Pre-Professional Programs

Pre-Health Professions Program

Allegheny students preparing for health professions schools-in medicine, dentistry, veterinary medicine-use their major and elective courses to create precisely the programmatic balance that professional schools seek out, and that leads to success in professional school itself. Elements of such a program include: a strong foundation in the natural sciences (in or outside the selected major), highly developed communication skills, a solid background in the humanities and social sciences, study in depth (in any major field that is personally stimulating), and independent study and research (including the Senior Project).

Guidance in considering career options and preparing for professional school is just as important to undergraduates as the strength of the courses available. Consequently, Allegheny maintains an active Health Professions Advisory Committee, headed by the Health Professions Advisor. Each health professions student has two committee advisors-a faculty member and another student-in addition to his or her regular academic advisor. Advising begins in the first year to assure that students are taking the appropriate courses in a timely fashion and are maintaining appropriate grades.

The committee assists students with applying to professional schools and preparing for the Medical College Admission Test and interviews. A Committee Letter of Recommendation supplements the recommendations received from individual faculty members, and it carries special weight. Other committee services include assistance in exploring the health professions through internships, externships, and guest lectures, and the bringing to campus of representatives of health professions schools.

Further information about the pre-health professions program is available from the Health Professions Advisor’s Office in Reis Hall.

The Jefferson Program

Under the Physicians Shortage Area Program (PSAP), certain Allegheny students who intend to practice family medicine may qualify for preferential admission to Jefferson Medical College in Philadelphia, as well as special premedical advising from Jefferson faculty. Qualifying students have rural or small-town backgrounds or family ties, and they intend to practice in non-metropolitan areas, preferably in Pennsylvania. Allegheny is one of six Pennsylvania colleges and universities whose students are afforded special consideration as PSAP applicants, of whom a maximum of 24 are admitted to the program each year.

Linkage Program with Drexel University College of Medicine

Each year up to two Allegheny students are offered early assurance of admission to Drexel University College of Medicine if they meet certain criteria. These criteria include a GPA of 3.45 or better with no grade less than a “C,” MCAT scores of 9 or higher in each section of the test and the recommendation of the Health Professions Advisory Committee. Students should have SAT scores of 1350 or an ACT Composite score of 30 or higher. Candidates who qualify will interview at the College of Medicine in June and gain early acceptance. Qualified students are encouraged to have early contact with the medical school and should see the Health Professions Advisor in Reis Hall for further details.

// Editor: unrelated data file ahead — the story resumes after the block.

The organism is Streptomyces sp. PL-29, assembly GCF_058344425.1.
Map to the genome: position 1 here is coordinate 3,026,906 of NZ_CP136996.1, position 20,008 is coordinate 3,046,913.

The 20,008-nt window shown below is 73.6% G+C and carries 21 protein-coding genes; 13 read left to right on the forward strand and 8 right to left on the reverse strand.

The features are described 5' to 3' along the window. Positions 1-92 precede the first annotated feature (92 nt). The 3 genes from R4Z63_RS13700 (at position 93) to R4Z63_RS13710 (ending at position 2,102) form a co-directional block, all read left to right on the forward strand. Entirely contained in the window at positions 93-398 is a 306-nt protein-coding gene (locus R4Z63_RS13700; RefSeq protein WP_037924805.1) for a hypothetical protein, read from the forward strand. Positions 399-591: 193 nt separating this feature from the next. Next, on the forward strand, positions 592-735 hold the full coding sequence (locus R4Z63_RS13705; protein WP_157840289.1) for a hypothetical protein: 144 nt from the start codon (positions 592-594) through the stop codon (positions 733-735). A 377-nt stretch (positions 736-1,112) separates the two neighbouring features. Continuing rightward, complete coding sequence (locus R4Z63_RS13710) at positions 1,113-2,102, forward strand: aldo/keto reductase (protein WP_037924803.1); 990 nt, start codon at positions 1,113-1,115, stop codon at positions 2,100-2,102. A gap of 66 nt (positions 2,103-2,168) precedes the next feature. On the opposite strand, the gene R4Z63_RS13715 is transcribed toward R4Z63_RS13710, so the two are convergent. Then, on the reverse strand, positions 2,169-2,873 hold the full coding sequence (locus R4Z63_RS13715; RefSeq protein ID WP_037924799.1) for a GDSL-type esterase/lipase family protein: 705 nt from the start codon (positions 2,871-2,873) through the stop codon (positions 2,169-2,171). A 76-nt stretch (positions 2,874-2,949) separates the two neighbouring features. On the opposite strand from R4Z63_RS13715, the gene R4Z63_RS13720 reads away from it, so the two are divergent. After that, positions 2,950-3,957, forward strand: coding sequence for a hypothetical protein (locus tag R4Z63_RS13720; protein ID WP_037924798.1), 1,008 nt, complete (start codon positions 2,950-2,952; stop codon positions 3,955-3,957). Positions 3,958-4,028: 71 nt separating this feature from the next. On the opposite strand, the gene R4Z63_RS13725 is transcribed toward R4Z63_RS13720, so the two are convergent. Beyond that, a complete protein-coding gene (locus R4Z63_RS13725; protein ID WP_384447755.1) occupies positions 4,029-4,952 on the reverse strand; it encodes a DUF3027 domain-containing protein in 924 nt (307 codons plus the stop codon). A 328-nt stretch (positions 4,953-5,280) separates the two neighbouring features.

Pre-Legal Studies

Allegheny students preparing for law school receive advice, information, and guidance from the Pre-Legal Committee, which comprises two Pre-Legal Advisors (one a faculty member, the other a counseling professional), elected student members, and a student chair. The committee sponsors programs, speakers and newsletters pertaining to legal careers and graduate study, and it assists in arranging internships and externships. It also provides an information session on the Law School Admission Test (administered on campus three times per year) and help with the law school application process.

Allegheny’s curriculum is especially well suited to preparation for law school. Students may design the sort of broad-based program recommended by law schools themselves, with these crucial outcomes: ability to handle abstract ideas; strong analytic and reasoning skills; writing and speaking ability; and appreciation of the values of civilization. Especially important are the breadth of understanding and thinking skills developed in the First-Year/ Sophomore Seminars, the skills for in-depth study developed in the major of the student’s choice, and the capacities developed by the Senior Project, such as reasoning and expository skills and ability to work independently.

Approximately two-thirds of Allegheny’s pre-law students major in one of three disciplines: Political Science, History or Economics. Next in popularity are Psychology and English, with other majors distributed evenly among the natural and social sciences and the humanities. Law school admissions committees encourage undergraduates to major in a discipline that interests and excites them.

Further information about the pre-law program is available from the Pre-Legal Advisors: Kristin Black, Assistant Director of the Career Education Office or Professor Brian Harward, Robert G. Seddig Chair in Political Science.